We struggle with this idea of baptism and death going together, because we don’t think dying can be something positive. We don’t think dying can be a gift. But there are parts of us, and powers alive in this world, that need to die. That must die, if we are ever to fully know love and grace and community and freedom.
Our Psalm for today is a challenging one. It is a reality check for us, following the great comfort and hope and good news of Christ’s birth. It is a reminder that God has come into our world, but not any God, not a God of our own choosing or making. But the God of justice, the God of the poor and oppressed, the God who chooses the forgotten. And it is a reminder that God calls and challenges us to do the same, in every part of our lives, in every part of our world.
John is reminding us today that Christmas is not just for those inside of churches today. It is not just for those who sing the loudest to Christmas songs or wear the brightest Christmas sweaters or put out the most Christmas lights. It’s not just for the cheery people who seem to have everything going well. Christmas is for snakes. It is for those who have been left out. Those who others call scary. Those who think they have made too big of mistakes that no one can forgive.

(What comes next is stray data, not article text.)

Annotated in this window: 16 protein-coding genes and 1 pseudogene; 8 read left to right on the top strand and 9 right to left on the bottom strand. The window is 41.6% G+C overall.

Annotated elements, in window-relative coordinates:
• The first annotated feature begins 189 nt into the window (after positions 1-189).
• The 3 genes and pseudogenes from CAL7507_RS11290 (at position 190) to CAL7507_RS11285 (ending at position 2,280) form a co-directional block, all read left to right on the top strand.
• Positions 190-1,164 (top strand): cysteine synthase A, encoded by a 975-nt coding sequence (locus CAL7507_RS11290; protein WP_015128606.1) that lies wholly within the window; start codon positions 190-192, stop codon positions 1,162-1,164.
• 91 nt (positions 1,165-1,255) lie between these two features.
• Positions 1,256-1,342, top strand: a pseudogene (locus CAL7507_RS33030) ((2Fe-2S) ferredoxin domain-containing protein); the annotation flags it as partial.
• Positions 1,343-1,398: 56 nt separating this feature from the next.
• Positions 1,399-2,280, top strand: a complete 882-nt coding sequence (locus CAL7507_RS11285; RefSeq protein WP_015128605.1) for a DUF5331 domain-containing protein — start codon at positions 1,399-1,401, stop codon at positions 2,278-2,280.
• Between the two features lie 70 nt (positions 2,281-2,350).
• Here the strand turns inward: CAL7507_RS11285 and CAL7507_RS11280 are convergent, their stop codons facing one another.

Let’s join with God in flattening those mountains and lifting up those valleys and smoothing those paths, so that others can know peace, know joy, know love.
Lift up those who are forgotten and ignored. Be present with those who are hurting. Speak for compassion and justice for all humanity. And show God’s love to all, especially those who don’t believe God can love them.
Jesus is the image of the invisible God. And the way he lived, the way he taught, the way he walked with people, cared for people, died for people is the way God loves us.
God has come into the world, take on our flesh, lived and healed, breathed, and touched, died and rose again, so that all the powers of evil, sin, and death would be conquered. We may not be strong enough to overcome sin on our own, but Christ is.
God may not always respond as we wish, but God never says, “I’m too busy. Stop asking. Instead, God says to us, I’m always here. And I always want to be a part of your life.